As we can see we are merging the elements in such a way that it is getting sorted.

For example - the element 6 and 3 merged to become a sub-array = {3,6}.

Now you must have understood the basic concept of merge sort. Let's see the pseudocode of the merge sort algorithm and its explanation too.

**Pseudocode **

```
mergeSort(Arr,start,end)
if ( start < end )
mid = ( start+end ) / 2
mergeSort(Arr,start,mid)
mergeSort(Arr,mid+1,end)
Merge(Arr,start,mid,end)
Merge(Arr,start,mid,end)
n1 = mid - start + 1
n2 = end - mid
Let P[1,2,.,n1+1] and Q[1,2,..,n2+1] are two new arrays
For i = 1 to n1
P[i] = A[start + i - 1]
for j=1 to n2
Q[ j ] = A[ mid + j ]
P[ n1 + 1 ] = ∞
Q[ n2 + 1 ] = ∞
i = 1
j = 1
for k = start to end
if P[i] <= Q[i]
A[k]=P[i]
i = i + 1
else A[k] = R[j]
j = j + 1
```

**Pseudocode explanation**

As we can see, there are two functions in this algorithm. One is the Merge function and the other is the mergeSort function. Let's first analyze the mergeSort function. In this function we are passing three parameters arr , start and end. Start is the first index of the array and end is the last index of the array.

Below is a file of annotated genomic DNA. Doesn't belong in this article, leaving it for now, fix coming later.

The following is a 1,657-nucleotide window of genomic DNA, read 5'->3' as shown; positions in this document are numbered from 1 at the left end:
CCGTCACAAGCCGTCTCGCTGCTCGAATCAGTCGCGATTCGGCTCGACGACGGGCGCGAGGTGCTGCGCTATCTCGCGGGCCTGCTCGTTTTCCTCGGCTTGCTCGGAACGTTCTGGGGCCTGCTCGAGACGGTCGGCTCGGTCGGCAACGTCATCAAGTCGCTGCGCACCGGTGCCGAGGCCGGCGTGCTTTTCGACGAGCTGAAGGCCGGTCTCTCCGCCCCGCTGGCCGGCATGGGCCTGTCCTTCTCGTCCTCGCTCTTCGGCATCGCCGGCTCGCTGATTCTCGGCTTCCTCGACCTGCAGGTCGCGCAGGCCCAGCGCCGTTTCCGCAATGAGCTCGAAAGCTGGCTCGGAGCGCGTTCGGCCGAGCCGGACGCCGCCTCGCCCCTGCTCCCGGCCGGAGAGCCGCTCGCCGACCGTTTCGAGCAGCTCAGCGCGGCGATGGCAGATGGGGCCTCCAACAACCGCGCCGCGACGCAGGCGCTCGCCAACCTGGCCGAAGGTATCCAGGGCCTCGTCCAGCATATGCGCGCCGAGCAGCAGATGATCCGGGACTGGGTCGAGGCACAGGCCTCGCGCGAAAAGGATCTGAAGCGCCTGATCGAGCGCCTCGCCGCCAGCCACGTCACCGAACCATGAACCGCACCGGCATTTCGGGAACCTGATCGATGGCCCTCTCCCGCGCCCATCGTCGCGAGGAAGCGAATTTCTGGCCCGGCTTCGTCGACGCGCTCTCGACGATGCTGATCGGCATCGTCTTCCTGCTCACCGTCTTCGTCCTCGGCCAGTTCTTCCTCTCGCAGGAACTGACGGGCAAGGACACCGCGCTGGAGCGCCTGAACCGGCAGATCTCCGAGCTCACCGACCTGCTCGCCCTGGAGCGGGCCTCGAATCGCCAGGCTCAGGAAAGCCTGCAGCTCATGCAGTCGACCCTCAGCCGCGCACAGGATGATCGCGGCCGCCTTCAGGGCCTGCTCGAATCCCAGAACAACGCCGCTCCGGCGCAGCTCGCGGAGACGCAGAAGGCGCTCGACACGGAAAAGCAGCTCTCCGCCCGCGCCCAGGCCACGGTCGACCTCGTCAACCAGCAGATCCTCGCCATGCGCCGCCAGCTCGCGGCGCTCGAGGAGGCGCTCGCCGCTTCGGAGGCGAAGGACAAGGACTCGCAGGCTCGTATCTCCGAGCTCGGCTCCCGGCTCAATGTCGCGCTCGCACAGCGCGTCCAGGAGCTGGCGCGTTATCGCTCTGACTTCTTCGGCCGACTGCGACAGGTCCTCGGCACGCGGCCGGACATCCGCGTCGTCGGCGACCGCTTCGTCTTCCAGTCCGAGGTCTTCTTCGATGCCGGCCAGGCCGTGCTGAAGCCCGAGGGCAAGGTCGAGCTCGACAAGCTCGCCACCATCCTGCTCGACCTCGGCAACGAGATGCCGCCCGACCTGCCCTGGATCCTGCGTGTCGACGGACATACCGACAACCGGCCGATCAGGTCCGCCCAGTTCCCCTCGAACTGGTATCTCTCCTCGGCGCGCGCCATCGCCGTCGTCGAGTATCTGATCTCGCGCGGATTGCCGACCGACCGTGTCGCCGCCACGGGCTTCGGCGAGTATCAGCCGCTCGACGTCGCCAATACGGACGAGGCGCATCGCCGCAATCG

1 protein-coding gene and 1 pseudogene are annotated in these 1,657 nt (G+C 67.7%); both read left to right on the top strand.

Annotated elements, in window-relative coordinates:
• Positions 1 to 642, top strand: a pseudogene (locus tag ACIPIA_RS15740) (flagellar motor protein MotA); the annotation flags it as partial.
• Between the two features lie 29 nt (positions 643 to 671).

First we check if the start is less than the end ? In other words, we are checking if the array contains more than one element ? as we know we cannot divide an array further if there is only one element present. So if start is less than end , we go further and find the mid index of the array.

Then the function calls itself but now with different arguments know the arguments are arr, start, mid it means know we are calling the function for the first half of the array and similarly in the next line we call the mergeSort function for the second half of the array.